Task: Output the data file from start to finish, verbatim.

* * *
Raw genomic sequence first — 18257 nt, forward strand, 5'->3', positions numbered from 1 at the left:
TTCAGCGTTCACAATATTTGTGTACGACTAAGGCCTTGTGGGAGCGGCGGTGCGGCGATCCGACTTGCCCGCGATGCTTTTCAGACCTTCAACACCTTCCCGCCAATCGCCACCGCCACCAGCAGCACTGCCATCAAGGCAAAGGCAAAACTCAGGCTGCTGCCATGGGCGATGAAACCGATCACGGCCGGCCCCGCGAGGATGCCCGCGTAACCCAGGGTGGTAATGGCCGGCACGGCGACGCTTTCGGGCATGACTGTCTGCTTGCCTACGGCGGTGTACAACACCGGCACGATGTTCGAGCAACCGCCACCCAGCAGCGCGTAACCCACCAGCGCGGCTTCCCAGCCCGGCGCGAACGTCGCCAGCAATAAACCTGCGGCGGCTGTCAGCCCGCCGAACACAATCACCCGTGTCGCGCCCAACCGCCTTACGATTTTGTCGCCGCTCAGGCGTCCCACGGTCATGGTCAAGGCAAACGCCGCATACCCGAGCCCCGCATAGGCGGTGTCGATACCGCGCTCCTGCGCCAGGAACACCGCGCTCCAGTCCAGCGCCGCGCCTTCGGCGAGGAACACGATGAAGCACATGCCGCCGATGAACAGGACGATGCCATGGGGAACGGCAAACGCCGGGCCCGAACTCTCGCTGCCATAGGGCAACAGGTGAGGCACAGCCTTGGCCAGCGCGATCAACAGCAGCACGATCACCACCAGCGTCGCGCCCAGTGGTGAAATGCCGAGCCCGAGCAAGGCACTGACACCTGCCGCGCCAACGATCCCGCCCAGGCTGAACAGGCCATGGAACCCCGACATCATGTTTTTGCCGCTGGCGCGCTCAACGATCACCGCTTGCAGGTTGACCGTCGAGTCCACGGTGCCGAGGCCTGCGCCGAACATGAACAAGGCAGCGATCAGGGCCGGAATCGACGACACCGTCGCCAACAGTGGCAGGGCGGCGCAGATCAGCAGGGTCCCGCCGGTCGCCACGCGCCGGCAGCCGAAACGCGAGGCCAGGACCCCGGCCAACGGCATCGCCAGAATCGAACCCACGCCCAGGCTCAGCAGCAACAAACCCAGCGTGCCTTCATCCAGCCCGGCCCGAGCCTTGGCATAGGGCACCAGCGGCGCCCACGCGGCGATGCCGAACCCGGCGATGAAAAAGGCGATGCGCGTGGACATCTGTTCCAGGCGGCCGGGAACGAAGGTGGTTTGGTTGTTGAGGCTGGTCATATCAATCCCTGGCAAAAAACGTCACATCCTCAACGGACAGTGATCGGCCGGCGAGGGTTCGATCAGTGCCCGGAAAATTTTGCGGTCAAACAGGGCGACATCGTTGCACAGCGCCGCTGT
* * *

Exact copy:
Raw genomic sequence first — 18257 nt, forward strand, 5'->3', positions numbered from 1 at the left:
TTCAGCGTTCACAATATTTGTGTACGACTAAGGCCTTGTGGGAGCGGCGGTGCGGCGATCCGACTTGCCCGCGATGCTTTTCAGACCTTCAACACCTTCCCGCCAATCGCCACCGCCACCAGCAGCACTGCCATCAAGGCAAAGGCAAAACTCAGGCTGCTGCCATGGGCGATGAAACCGATCACGGCCGGCCCCGCGAGGATGCCCGCGTAACCCAGGGTGGTAATGGCCGGCACGGCGACGCTTTCGGGCATGACTGTCTGCTTGCCTACGGCGGTGTACAACACCGGCACGATGTTCGAGCAACCGCCACCCAGCAGCGCGTAACCCACCAGCGCGGCTTCCCAGCCCGGCGCGAACGTCGCCAGCAATAAACCTGCGGCGGCTGTCAGCCCGCCGAACACAATCACCCGTGTCGCGCCCAACCGCCTTACGATTTTGTCGCCGCTCAGGCGTCCCACGGTCATGGTCAAGGCAAACGCCGCATACCCGAGCCCCGCATAGGCGGTGTCGATACCGCGCTCCTGCGCCAGGAACACCGCGCTCCAGTCCAGCGCCGCGCCTTCGGCGAGGAACACGATGAAGCACATGCCGCCGATGAACAGGACGATGCCATGGGGAACGGCAAACGCCGGGCCCGAACTCTCGCTGCCATAGGGCAACAGGTGAGGCACAGCCTTGGCCAGCGCGATCAACAGCAGCACGATCACCACCAGCGTCGCGCCCAGTGGTGAAATGCCGAGCCCGAGCAAGGCACTGACACCTGCCGCGCCAACGATCCCGCCCAGGCTGAACAGGCCATGGAACCCCGACATCATGTTTTTGCCGCTGGCGCGCTCAACGATCACCGCTTGCAGGTTGACCGTCGAGTCCACGGTGCCGAGGCCTGCGCCGAACATGAACAAGGCAGCGATCAGGGCCGGAATCGACGACACCGTCGCCAACAGTGGCAGGGCGGCGCAGATCAGCAGGGTCCCGCCGGTCGCCACGCGCCGGCAGCCGAAACGCGAGGCCAGGACCCCGGCCAACGGCATCGCCAGAATCGAACCCACGCCCAGGCTCAGCAGCAACAAACCCAGCGTGCCTTCATCCAGCCCGGCCCGAGCCTTGGCATAGGGCACCAGCGGCGCCCACGCGGCGATGCCGAACCCGGCGATGAAAAAGGCGATGCGCGTGGACATCTGTTCCAGGCGGCCGGGAACGAAGGTGGTTTGGTTGTTGAGGCTGGTCATATCAATCCCTGGCAAAAAACGTCACATCCTCAACGGACAGTGATCGGCCGGCGAGGGTTCGATCAGTGCCCGGAAAATTTTGCGGTCAAACAGGGCGACATCGTTGCACAGCGCCGCTGT